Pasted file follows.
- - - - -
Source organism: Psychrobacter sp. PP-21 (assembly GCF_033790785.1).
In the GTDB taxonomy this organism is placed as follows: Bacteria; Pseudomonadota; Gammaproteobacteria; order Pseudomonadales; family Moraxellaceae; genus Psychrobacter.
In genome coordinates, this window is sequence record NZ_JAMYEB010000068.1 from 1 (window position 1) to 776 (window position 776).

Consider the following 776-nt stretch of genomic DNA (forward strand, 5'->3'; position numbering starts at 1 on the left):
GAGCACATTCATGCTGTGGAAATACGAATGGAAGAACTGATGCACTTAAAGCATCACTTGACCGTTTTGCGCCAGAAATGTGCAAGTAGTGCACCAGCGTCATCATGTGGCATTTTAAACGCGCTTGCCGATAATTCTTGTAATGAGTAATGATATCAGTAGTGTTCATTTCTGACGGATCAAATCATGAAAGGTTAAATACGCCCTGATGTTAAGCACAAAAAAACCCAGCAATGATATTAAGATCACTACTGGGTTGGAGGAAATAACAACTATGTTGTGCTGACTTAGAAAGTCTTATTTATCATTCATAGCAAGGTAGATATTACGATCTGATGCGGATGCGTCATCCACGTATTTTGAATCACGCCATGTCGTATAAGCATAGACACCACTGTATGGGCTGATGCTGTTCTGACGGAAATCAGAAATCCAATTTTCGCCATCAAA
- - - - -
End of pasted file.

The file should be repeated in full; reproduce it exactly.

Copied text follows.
Source organism: Psychrobacter sp. PP-21 (assembly GCF_033790785.1).
In the GTDB taxonomy this organism is placed as follows: Bacteria; Pseudomonadota; Gammaproteobacteria; order Pseudomonadales; family Moraxellaceae; genus Psychrobacter.
In genome coordinates, this window is sequence record NZ_JAMYEB010000068.1 from 1 (window position 1) to 776 (window position 776).

Consider the following 776-nt stretch of genomic DNA (forward strand, 5'->3'; position numbering starts at 1 on the left):
GAGCACATTCATGCTGTGGAAATACGAATGGAAGAACTGATGCACTTAAAGCATCACTTGACCGTTTTGCGCCAGAAATGTGCAAGTAGTGCACCAGCGTCATCATGTGGCATTTTAAACGCGCTTGCCGATAATTCTTGTAATGAGTAATGATATCAGTAGTGTTCATTTCTGACGGATCAAATCATGAAAGGTTAAATACGCCCTGATGTTAAGCACAAAAAAACCCAGCAATGATATTAAGATCACTACTGGGTTGGAGGAAATAACAACTATGTTGTGCTGACTTAGAAAGTCTTATTTATCATTCATAGCAAGGTAGATATTACGATCTGATGCGGATGCGTCATCCACGTATTTTGAATCACGCCATGTCGTATAAGCATAGACACCACTGTATGGGCTGATGCTGTTCTGACGGAAATCAGAAATCCAATTTTCGCCATCAAA